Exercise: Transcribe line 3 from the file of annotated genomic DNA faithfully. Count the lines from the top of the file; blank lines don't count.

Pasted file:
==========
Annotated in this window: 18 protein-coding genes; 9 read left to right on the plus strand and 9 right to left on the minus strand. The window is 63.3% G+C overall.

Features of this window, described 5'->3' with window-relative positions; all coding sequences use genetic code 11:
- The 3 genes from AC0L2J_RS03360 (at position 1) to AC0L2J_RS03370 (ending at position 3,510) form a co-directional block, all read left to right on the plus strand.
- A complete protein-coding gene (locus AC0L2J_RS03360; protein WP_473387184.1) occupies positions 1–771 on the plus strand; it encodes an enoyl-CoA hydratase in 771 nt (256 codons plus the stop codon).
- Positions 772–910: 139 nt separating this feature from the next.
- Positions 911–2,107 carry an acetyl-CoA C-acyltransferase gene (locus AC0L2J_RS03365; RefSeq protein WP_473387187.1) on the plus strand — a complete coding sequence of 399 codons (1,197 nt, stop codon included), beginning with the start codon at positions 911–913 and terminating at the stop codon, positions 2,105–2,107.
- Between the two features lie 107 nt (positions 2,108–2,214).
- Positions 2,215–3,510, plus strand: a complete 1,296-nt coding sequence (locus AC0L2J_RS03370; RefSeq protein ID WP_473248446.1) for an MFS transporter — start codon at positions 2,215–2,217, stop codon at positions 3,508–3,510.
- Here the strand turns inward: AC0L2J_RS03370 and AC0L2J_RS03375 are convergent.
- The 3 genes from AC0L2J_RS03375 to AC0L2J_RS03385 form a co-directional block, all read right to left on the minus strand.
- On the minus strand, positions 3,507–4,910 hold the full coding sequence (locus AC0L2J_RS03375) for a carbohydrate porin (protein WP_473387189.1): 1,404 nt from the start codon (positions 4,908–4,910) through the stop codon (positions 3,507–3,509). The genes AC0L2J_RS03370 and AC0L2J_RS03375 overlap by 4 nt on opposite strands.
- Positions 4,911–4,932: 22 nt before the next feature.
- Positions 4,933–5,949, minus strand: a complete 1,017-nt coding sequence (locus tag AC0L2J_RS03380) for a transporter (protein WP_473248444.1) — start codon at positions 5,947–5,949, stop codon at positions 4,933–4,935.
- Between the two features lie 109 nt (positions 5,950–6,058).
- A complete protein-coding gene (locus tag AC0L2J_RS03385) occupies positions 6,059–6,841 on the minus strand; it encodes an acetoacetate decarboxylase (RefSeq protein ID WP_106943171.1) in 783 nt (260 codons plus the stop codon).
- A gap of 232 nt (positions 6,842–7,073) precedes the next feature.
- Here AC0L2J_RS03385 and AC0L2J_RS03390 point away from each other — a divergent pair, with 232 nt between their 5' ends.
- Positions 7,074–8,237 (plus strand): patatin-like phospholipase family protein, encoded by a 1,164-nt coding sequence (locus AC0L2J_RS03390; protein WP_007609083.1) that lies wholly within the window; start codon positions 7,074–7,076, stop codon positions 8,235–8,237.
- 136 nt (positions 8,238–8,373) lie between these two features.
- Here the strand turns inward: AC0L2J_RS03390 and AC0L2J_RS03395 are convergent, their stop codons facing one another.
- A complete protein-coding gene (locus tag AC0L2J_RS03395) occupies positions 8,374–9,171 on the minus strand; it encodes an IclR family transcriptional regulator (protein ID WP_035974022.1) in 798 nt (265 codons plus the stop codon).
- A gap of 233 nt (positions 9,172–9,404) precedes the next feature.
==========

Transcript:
- The 3 genes from AC0L2J_RS03360 (at position 1) to AC0L2J_RS03370 (ending at position 3,510) form a co-directional block, all read left to right on the plus strand.